Christmas in the United Kingdom is famous for roasted traditional turkey, the magnificent Réveillon is enjoyed in France, many traditional American Christmas food is enjoyed in the US, and outdoor braais, or barbecues, are extremely popular in South Africa. And in Japan, Christmas means the finger lickin' good KFC.
KFC's viral success in America a few years ago led to an unstoppable trend that extended to the rest of the world. Many individuals worldwide often visit KFC with their families or simply order takeaways to eat with friends at home during weekends. However, Japanese families are obsessed with KFC on Christmas Day, unlike others. They put their internet orders years in advance to ensure they can get their chicken on time. But why? Read on and discover the KFC Japan treats and traditions during Christmas!
History of KFC Japan
Since December 1974, just four years after the first KFC outlet debuted in Japan, it has been widely accepted that KFC is the best Christmas food in Japan. Some claim that Takeshi Okawara, the first KFC manager in Japan, used a small white lie to promote their fried chicken as a typically American holiday dish to boost sales.
But according to the official KFC Japan article, Okawara went to a Christmas party dressed as Santa Claus, and when the kids enjoyed it, he was inspired to create the KFC Christmas specials. Another urban legend is that Okawara overheard foreigners asking about Japanese Christmas dinner customs. Then Okawara had the brilliant idea to turn KFC chicken into a "party barrel" and sell it for a low, all-inclusive price. Regardless of the genesis tale, KFC is undoubtedly to blame for one of the most well-known Japanese Christmas food traditions. Today, every Christmas, some 3.6 million Japanese people chow down on a feast of the Colonel's Kentucky for Christmas specialties.
KFC Japan's Christmas Campaign
In Japan, Christmas is not even a recognized official holiday. So, it is like a little mystery of how KFC developed into a local Christmas tradition and how it has survived for almost 50 years. KFC Japan starts advertising and using the well-known "My Old Kentucky Home" song as the jingle for its holiday advertisements. People can order festive fried chicken when they hear the song, which signals the start of the approaching holiday season.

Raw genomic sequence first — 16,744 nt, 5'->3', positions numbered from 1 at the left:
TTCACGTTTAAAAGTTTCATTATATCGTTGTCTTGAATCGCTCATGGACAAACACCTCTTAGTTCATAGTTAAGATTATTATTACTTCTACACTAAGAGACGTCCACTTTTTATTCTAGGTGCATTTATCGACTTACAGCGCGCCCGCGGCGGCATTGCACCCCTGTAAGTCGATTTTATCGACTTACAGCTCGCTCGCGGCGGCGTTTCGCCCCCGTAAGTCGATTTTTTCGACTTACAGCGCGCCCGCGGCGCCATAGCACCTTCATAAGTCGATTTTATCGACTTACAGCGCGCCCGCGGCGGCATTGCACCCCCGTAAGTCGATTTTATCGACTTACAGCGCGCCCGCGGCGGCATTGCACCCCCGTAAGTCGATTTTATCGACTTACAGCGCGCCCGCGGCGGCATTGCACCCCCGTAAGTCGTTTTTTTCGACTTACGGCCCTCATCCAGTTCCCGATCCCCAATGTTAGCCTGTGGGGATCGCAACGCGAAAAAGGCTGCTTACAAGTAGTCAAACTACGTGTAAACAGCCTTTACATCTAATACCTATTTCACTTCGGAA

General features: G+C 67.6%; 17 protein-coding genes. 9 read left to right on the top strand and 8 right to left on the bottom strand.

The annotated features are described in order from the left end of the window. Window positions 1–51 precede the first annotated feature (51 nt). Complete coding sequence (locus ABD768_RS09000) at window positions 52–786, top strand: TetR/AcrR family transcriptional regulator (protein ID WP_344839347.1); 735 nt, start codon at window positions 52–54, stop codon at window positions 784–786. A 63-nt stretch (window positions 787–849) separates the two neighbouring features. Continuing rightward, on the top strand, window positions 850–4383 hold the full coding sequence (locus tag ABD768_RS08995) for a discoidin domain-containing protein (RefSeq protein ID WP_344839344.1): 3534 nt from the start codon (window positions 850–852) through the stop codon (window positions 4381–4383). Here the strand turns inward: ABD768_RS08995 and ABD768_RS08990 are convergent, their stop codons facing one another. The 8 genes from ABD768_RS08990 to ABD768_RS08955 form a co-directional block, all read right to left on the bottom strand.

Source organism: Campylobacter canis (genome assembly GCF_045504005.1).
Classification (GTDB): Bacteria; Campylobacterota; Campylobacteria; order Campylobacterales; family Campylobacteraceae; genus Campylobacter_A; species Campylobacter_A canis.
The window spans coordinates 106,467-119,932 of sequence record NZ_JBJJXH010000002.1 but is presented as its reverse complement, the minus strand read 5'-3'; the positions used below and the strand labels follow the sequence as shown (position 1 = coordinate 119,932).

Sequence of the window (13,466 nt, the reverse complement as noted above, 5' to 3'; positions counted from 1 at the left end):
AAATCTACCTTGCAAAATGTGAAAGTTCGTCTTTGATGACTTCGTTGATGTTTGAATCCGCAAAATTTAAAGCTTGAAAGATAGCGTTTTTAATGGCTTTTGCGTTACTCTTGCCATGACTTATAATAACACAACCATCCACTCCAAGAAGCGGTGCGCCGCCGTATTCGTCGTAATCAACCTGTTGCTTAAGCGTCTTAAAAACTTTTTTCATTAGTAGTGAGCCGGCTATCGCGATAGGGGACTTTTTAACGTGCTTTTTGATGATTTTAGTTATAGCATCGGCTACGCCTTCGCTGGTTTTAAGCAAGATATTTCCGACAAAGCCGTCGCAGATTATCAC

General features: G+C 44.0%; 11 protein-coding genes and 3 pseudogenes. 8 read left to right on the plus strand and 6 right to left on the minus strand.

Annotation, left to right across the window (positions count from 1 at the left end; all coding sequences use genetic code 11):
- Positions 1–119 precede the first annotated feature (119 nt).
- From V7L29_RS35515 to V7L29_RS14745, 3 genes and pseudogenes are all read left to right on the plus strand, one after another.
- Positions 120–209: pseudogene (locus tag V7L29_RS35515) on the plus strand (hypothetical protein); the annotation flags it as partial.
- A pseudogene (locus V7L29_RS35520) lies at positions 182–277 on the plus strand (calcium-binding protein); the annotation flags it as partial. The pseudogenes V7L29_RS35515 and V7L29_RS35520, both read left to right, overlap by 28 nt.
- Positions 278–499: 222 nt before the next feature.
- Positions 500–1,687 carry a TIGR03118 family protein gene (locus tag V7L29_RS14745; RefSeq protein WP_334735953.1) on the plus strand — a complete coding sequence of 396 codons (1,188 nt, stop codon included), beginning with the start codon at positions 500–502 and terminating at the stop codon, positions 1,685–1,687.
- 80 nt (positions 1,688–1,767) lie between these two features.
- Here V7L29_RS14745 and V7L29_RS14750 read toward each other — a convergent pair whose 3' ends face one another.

Moreover, the similarity between Colonel Sanders and Santa Claus is also a coincidence that helps KFC restaurant to be a star in Japanese Christmas. In Japan, he has transformed into Colonel Santa, who can be spotted all across the nation during the month of December and has a joyful fat belly and white facial hair. Additionally, KFC dressed up its colonel statues dressed in red-and-white Santa Claus costume and came up with the slogan, kurisumasu ni wa kentakkii, Kentucky for Christmas, to further highlight the KFC Christmas campaign.
KFC Japan Famous Party Bucket
The Christmas promotion for Kentucky Fried Chicken Japan has developed over the years to now feature holiday-specific menu items such as premium roast chicken. But one campaign keeps the fame throughout the join timer. The celebrated party bucket is updated each year with a new festive bucket design, and an inner commemorative plate. The centerpiece of the party bucket and the Japanese Christmas holiday remains KFC's renowned fried chicken, even though its design and sides may alter yearly. A long-standing custom in Japan has Kentucky for Christmas.
Japanese Christmas Fried Chicken Tradition
Japanese crowds gather in front of KFC restaurants in Japan during the Christmas season to purchase KFC's famous fried chicken. Around 3.6 million families participate in this ritual each year, which has become so ingrained in the national Christmas celebration that KFC's daily sales during the holiday season are ten times higher than usual.
These days, Christmas Eve is when KFC Japan's annual average sales volume is at its highest point. Presidents, executives, and the KFC Japan sales team from the back office come out to help move the lines along. Christmas and fried chicken have become synonymous concepts in Japan; KFC's commercials feature prominent members of popular culture gorging on drumsticks, and the corporate website even features a countdown to celebrate Christmas.
Christmas in Japan is indeed bizarre compared to other countries. Not only is it a religious season, but also celebrated as a day for lovers and a fried chicken mania. Even while it would seem strange to substitute fried chicken for the traditional roast turkey on Christmas Day, it's not too out of place in Japan! So reserve a time on Christmas Eve to enjoy buckets of the Colonel's finger-lickin' chicken with your family.